Compliance & Peacemaking

The first hard-copy output from the panel, Charting Our Course, was an early indicator of a successful collaborative effort. Considerable attention was placed on ensuring effective input by DFO staff throughout the drafting process led by the M&C Panel. The final document captured much of the current Departmental thinking and the broad approach proposed by the Panel with respect to the need for and approach to improved fisheries monitoring. Ultimately, however, it became clear to senior Departmental officials that the establishment of a policy-oriented document was the role of government. The importance of the Charting our Course as the ‘foundation’ for the subsequent Departmental policy document was clearly reiterated by DFO’s Regional Director General and by the close alignment of the two documents.

 To a person, the panel members also acknowledged the process benefited enormously by taking the process out onto the fishing grounds. Several field trips to active fisheries helped build cooperative relationships among panel members, and importantly, afforded a detailed look at the monitoring and compliance issues relevant across interests and sectors. Panel excursions to Port Alberni and the Fraser River (2009 and 2010) and associated workshops allowed participants to learn more about each other’s fisheries and programs, and specific challenges each faced. These trips reinforced the need to improve confidence in each other’s numbers, and helped immensely toward the overall goal of improving programs in general.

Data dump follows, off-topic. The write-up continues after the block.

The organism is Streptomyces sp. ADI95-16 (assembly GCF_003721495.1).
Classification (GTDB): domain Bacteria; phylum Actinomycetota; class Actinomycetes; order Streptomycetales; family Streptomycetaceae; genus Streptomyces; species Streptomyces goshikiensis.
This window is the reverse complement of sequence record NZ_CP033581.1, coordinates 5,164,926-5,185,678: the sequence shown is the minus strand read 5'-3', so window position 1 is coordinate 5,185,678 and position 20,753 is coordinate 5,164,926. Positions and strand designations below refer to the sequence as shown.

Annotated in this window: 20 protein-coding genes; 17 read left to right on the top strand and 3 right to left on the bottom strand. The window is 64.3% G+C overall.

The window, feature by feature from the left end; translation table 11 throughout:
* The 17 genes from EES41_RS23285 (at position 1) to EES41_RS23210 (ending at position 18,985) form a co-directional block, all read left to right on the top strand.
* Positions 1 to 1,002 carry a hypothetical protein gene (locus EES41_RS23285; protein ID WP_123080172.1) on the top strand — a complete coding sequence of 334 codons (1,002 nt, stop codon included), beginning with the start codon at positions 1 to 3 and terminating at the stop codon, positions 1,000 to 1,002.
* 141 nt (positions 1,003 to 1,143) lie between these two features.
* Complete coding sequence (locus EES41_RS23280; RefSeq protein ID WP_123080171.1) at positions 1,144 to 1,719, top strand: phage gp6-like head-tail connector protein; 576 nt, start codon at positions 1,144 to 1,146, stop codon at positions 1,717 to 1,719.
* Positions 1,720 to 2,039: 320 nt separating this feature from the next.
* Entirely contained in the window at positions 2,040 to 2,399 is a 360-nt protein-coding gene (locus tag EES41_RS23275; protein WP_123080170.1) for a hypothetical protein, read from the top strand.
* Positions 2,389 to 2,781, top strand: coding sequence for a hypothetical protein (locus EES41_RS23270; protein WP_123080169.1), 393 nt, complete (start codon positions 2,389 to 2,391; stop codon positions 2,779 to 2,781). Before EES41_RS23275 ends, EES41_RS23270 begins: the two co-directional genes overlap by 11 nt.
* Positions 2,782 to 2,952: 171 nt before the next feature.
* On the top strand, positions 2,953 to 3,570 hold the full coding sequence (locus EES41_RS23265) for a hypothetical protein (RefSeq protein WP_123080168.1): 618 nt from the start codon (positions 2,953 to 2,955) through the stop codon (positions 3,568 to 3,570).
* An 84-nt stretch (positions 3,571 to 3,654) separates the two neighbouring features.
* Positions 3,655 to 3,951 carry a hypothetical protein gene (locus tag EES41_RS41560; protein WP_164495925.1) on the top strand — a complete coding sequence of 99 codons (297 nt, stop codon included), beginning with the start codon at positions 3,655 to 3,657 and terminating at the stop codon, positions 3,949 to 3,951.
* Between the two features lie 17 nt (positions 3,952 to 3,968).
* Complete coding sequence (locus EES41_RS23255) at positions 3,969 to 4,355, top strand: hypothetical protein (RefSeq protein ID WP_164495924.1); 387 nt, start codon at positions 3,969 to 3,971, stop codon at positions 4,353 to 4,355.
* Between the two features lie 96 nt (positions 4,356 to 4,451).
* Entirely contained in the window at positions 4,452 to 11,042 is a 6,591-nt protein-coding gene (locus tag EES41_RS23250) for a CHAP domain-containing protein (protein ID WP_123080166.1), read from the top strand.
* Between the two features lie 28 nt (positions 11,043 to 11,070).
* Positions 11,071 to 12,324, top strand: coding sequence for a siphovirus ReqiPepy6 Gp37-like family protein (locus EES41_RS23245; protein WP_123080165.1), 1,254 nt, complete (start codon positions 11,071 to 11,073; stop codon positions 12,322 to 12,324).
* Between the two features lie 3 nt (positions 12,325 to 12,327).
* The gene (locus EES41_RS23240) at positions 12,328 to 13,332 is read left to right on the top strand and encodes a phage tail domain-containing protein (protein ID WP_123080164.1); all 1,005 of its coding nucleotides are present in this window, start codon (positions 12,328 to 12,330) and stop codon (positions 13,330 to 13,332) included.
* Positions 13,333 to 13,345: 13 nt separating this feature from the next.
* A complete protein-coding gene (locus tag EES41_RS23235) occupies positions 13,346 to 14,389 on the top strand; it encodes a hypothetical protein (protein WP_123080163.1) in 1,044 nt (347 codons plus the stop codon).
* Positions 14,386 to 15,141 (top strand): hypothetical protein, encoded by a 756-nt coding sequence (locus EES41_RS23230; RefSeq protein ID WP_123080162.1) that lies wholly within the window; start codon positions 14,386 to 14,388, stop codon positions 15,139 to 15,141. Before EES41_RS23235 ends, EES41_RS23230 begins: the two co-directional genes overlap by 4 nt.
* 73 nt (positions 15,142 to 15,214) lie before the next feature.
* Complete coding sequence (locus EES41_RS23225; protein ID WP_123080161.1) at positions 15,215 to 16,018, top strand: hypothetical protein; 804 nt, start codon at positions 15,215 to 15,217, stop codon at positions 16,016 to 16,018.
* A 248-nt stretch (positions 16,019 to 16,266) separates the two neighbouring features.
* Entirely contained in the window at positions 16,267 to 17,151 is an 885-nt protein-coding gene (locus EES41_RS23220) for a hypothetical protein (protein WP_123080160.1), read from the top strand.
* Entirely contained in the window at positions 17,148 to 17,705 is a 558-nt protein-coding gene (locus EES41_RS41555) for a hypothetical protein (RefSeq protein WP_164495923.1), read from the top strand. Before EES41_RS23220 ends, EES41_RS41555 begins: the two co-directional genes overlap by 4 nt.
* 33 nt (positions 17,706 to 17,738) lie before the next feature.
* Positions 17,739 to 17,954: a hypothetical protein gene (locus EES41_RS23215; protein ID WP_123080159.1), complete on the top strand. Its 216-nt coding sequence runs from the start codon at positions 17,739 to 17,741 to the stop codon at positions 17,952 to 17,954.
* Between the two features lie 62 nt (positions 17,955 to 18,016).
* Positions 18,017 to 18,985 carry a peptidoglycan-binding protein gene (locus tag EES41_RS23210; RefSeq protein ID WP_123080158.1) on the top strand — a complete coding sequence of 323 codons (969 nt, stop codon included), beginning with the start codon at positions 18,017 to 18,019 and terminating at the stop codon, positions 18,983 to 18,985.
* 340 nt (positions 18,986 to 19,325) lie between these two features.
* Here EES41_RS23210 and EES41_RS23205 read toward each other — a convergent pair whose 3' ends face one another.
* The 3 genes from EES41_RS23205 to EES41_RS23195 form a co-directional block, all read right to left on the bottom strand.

A public meeting co-hosted in 2009 by the Fraser River Salmon Table Society, the Chehalis Indian Band, and the ISDF also highlighted ways to build trust in one-another’s catch accountings. The meeting also helped foster best practices in the salmon fishery through dialogue and collaboration and a better common agreement on monitoring and compliance needs. The event received significant attention from the press and was well publicized with invitations to regulators and fishing interest organizations and the general public. 

 A specific focus on conflicts in the fisheries was also considered as a milestone in the collaborative work. A Peacemakers Training/Conflict Resolution workshop was a pioneering attempt to resolve some of the long-standing ‘sore points’ that have arisen over the years in the Lower Fraser. Some of the outcomes of that gathering are re-iterated in more detail in Section 6 (Compliance) below, and more details can be found in the ISDF report.